Open-Source Intelligence and the War in Ukraine

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The current war in Ukraine is followed closely by many people throughout the world. The fog of war typical of past wars is strikingly absent this time, thanks to the enormous quantity of open-source information from the battlefield streaming over the internet in real time. Although the war is far from over, at this stage it is already possible to see how the use of open-source intelligence (OSINT), based on commercial capabilities, knowledge-sharing communities on social media, and artificial intelligence tools developed in the private sector have improved the ability of the Ukrainian military to gather intelligence to offset the relative advantage of the Russian military. In November 2022, General Sir Jim Hockenhull, Commander of the UK Strategic Command, which is responsible for the UK’s military intelligence organizations, force buildup, and planning, addressed this subject at a virtual conference of the Royal United Services Institute (RUSI). Hockenhull committed to a change of approach among British intelligence organizations. This paper presents the main points of his speech and the recommendations that are also relevant for intelligence organizations in Israel.

“The First Digital War”

The war in Ukraine can be seen as “the first digital war” in history. This term does not refer to fighting abilities based on advanced technology, but rather highlights the dynamic arena in the digital space, close to the battlefield and sometimes within it, with the participation of millions of people and commercial organizations connected to the internet.

The mission of intelligence organizations in war is to gather as much information about the enemy and dispel the fog of battle. Today, in the open space it is possible to find commercial satellite photos, technical data collected by media companies (location, activity loads), and a range of content collected and published by individuals on social media. Most of the information used by Ukraine in advance of and during the Russian military invasion was found in the open-source intelligence (OSINT) space. Since the information was largely unclassified, it was possible to analyze it with the help of advanced processing capabilities based on artificial intelligence and developed by the technology giants in the private sector. Data processed in the United States and Britain was easily shared with intelligence organizations worldwide, and particularly in Ukraine, without the policy barriers so familiar to intelligence agents from their routine work. The collected information provided a high-quality response to questions about the Russian invasion such as when and where, and what was the expected scope.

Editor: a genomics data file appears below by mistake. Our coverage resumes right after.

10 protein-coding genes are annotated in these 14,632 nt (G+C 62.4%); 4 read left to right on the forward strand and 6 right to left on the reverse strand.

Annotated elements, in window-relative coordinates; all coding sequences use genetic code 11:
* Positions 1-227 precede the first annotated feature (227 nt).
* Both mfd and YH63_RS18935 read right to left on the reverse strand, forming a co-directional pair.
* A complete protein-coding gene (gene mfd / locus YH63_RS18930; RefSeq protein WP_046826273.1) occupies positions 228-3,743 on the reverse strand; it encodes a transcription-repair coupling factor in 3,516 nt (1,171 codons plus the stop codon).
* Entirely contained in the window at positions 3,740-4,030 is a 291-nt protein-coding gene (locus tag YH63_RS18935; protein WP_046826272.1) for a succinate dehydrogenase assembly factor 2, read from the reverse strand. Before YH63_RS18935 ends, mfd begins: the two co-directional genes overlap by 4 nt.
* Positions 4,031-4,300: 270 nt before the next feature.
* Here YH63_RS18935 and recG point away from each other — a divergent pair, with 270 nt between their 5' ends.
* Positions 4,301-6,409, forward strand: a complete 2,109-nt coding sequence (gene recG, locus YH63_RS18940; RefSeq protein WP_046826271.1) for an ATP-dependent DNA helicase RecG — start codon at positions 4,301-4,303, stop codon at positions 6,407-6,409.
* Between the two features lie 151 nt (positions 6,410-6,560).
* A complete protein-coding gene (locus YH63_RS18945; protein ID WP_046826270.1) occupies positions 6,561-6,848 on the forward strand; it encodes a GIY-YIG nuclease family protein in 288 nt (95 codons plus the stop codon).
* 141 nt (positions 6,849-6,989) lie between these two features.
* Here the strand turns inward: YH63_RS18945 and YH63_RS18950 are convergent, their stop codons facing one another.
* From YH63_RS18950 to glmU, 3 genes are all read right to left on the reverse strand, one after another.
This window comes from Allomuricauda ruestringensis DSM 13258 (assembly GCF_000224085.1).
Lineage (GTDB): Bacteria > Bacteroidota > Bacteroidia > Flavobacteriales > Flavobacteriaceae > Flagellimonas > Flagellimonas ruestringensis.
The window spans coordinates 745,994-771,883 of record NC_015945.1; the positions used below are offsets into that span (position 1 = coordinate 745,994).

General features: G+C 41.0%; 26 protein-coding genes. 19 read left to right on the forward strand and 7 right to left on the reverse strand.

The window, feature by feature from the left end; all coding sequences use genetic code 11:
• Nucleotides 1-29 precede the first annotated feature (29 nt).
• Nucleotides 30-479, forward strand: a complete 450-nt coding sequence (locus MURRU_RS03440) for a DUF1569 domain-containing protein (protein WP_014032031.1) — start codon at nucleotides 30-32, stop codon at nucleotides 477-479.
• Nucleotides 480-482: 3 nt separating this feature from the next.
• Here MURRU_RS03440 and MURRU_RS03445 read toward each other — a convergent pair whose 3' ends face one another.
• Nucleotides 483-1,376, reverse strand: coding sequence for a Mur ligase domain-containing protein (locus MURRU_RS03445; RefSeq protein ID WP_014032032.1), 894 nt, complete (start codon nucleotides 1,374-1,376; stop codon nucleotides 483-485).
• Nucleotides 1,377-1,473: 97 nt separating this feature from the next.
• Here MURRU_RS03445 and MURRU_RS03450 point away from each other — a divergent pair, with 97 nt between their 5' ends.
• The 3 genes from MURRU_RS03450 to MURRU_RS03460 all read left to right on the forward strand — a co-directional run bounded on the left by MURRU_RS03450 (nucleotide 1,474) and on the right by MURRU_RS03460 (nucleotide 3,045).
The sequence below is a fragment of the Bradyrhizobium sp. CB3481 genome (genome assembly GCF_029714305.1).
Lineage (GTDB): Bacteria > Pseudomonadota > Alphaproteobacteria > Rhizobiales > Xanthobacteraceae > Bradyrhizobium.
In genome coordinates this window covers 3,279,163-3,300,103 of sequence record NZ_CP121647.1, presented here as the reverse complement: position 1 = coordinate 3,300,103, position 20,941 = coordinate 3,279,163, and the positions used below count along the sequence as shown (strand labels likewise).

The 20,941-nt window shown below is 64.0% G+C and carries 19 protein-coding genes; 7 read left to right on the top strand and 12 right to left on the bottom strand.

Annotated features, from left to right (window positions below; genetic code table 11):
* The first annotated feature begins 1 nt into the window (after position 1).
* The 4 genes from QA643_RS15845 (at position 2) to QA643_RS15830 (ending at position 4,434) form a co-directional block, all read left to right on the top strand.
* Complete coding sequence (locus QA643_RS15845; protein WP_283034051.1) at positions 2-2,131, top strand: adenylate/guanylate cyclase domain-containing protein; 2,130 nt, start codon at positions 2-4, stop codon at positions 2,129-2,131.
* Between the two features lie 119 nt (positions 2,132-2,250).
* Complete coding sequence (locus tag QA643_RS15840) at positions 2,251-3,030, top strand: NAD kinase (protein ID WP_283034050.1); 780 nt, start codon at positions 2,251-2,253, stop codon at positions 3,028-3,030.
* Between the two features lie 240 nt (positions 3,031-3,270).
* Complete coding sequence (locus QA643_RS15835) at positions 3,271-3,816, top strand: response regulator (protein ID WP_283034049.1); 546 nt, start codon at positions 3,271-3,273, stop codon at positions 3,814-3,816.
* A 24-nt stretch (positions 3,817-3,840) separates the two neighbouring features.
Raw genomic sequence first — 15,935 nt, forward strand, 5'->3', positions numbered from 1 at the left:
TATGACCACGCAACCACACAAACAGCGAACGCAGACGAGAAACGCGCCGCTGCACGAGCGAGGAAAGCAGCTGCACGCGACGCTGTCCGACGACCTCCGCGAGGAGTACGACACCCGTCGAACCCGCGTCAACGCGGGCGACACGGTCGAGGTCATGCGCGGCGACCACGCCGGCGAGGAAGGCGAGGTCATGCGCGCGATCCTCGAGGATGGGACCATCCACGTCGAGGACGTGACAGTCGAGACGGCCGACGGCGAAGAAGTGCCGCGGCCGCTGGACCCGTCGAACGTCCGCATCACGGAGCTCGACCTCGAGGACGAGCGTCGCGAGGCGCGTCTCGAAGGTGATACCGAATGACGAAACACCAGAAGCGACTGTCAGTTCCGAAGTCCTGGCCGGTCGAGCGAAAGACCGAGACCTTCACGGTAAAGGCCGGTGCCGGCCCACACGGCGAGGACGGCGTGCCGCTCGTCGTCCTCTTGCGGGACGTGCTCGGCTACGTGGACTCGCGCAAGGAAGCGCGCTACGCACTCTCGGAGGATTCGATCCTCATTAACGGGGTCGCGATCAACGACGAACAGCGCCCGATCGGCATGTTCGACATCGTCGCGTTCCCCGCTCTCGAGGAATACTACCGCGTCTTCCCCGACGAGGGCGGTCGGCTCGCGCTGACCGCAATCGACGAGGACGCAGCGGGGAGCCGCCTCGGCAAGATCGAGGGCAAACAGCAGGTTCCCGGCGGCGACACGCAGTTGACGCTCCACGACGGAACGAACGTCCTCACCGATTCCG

In the digital war, the winner will be the side that is quicker to understand how to exploit the potential of this open space.

The Battle for Hearts and Minds

One of the essential conditions for the ability of the Ukrainian army to repel the Russian forces is the enlistment of international aid. The ongoing support of countries, particularly in the intelligence context but also on military and economic levels, comes from a precise and unprecedented worldwide understanding of the situation on the ground.

Awareness of events in Ukraine was challenged more than once by Russian data warfare and deception. For example, on February 16, 2022, Russia declared its intention to withdraw its forces, but within a few minutes this information was refuted by knowledge-sharing communities on social media. Pictures and live reports flowed in from the field, proving that the forces had not retreated but had actually improved their positions in readiness for the latest invasion plan. This information was critical for the Ukrainian army, but also served the purposes of public diplomacy and the effort to harness public opinion.


Information warfare and deception are familiar elements of combat doctrines, in the Russian army in particular. Today, intelligence organizations have the growing responsibility to systematically tackle and thwart efforts to introduce fake information. One of the essential capabilities in digital war is “superiority” on social media and platforms for disseminating information, which is measured by the ability to understand the prevailing mood, to issue real time reports rapidly, and to refute rumors with credible sources. In Ukraine, there has been extensive use of civilian action to publicize the course of the fighting and the results of battles – sometimes for the needs of opposing propaganda moves. Clearly the use of open media by the Ukrainian army and civilians led to a more precise grasp of the reality, and a failure of Moscow’s war for hearts and minds.

Infinite Number of Sensors and Crowdsourcing

In recent years, the world’s militaries, including the IDF, have improved their sensory abilities and increased the number of sensors and means of intelligence gathering about the enemy using advanced military technology. The Ukraine experience demonstrates that every person and every means of communication can be used as a sensor.